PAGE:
They say that calm seas do not a skilled mariner make, and so with the hurly burly of family life and notable absence of an IT department my fledgling blogg has suffered.
But I am guessing that I am not the Lone Ranger in having an erratic ebb and flow of domestic demands. “We’ve been so busy” seems to be the all encompassing excuse that blurts out so easily these days. And I get it, I really do. There are bills to be paid and mouths to feed and only so many hours in a day that one can indulge in pretty picture and jaunty new recipes.
Times like this call for instant gratification, and I happen to think that nothing pleases the senses more than a big bowl of steaming fresh mussels. I am a tactile creature, and whilst shell fish may not be every ones first choice to regain culinary momentum, I just love their holiday like rhythm of preparation.
First comes the simple and repetitive diddling about with scrubbing and debearding, and actually that’s about as difficult as things get. Then its just a quick (less than 5 min) hot sauna in a boozy juice before being served in a large bowl that invites busy fingers to uncover the plump juicy jewels of meat.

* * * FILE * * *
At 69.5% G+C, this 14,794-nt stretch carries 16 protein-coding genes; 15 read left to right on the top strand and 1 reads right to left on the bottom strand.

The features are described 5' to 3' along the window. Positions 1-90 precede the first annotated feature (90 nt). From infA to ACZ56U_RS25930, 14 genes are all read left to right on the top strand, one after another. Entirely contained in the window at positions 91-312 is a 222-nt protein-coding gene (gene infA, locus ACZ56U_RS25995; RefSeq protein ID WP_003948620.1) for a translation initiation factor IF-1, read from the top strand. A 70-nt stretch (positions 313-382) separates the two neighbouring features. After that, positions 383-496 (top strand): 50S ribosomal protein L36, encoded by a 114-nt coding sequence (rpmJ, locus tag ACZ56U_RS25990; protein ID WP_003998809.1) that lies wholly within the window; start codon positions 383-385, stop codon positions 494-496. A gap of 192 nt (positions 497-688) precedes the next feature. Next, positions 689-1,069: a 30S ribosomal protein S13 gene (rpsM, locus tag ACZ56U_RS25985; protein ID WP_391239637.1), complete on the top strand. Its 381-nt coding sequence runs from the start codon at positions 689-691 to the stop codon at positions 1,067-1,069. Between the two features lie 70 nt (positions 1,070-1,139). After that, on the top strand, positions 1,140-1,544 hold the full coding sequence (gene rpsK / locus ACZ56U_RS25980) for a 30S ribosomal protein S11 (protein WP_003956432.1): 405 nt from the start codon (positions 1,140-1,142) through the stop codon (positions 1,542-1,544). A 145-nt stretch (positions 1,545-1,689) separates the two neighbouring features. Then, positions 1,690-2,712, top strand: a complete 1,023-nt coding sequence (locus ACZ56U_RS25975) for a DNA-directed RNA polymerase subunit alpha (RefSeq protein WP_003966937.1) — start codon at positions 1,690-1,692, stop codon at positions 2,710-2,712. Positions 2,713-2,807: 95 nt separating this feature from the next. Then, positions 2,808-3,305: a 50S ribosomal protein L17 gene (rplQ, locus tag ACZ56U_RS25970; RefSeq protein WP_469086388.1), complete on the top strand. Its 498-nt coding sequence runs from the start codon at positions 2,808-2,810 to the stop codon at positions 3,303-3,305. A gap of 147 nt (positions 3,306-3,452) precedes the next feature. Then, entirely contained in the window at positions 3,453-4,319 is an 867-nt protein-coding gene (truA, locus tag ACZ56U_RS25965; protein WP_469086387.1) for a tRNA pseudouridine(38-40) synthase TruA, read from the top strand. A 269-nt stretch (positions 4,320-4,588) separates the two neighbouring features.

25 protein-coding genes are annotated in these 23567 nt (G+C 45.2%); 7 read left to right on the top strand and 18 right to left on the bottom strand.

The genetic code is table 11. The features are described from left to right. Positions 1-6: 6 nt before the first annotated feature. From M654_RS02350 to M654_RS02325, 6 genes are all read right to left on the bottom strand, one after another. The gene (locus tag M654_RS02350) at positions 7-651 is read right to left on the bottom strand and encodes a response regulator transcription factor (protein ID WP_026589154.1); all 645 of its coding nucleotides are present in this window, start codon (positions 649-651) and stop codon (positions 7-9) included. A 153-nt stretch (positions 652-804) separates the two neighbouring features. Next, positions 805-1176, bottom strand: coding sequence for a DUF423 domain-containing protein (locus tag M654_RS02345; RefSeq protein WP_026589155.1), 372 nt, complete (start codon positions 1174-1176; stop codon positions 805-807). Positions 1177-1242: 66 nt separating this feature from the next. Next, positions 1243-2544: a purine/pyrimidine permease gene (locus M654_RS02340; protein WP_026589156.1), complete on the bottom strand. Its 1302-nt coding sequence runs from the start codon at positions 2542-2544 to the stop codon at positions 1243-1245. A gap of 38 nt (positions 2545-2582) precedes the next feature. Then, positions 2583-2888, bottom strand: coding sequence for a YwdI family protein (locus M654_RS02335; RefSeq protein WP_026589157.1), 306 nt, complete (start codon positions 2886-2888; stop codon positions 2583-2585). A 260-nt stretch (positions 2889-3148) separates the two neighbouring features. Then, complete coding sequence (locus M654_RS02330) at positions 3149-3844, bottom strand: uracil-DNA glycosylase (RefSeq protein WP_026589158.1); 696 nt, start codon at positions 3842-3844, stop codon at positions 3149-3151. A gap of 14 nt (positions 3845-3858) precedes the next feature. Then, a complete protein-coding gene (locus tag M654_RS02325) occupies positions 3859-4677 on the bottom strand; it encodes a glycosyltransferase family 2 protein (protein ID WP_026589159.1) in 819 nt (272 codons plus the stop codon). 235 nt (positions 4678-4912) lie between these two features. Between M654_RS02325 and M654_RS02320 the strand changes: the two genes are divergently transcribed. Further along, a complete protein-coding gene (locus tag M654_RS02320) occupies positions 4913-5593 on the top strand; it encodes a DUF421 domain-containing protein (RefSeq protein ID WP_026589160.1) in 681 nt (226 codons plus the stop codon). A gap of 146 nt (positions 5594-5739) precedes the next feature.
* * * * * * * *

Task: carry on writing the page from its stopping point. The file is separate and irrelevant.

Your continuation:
It is not a meal that can be hurried and one that demands a certain level of joyous and enthusiastic participation. As the discarded shells pile up, the juices dribble down your fingers and conversation bubbles freely it becomes abundantly clear that it is impossible not to love a meal that takes longer to eat than it does to cook.
Mussels in white wine
1.5 kg cleaned mussels
30 g butter
1 large shallot fined chopped
1 clove of garlic
1 sprig of thyme
1 cup of dry white wine
2 tablespoons of chopped parsley
Scrub and de beard mussels. Discard any that have broken shells or do not close when tapped. Cover and refrigerate until required.To cook the mussels: In large pan melt butter, add chopped shallot, garlic and thyme. Cook over a moderate heat until softened. Pour in the wine and bring to the boil.
Over a high heat add the mussels to the wine bath. Cover with a tight fitting lid and give the pan a good shake to ensure an even distribution. Cook for 3-4 minutes by which time the shells should have opened (if not give them another minute or two).
Serve with crusty bread to mop up the juices and a big old rustic bowl for the shells. Keeping with the NZ theme; a cheeky little sav blanc goes rather magnificently too!!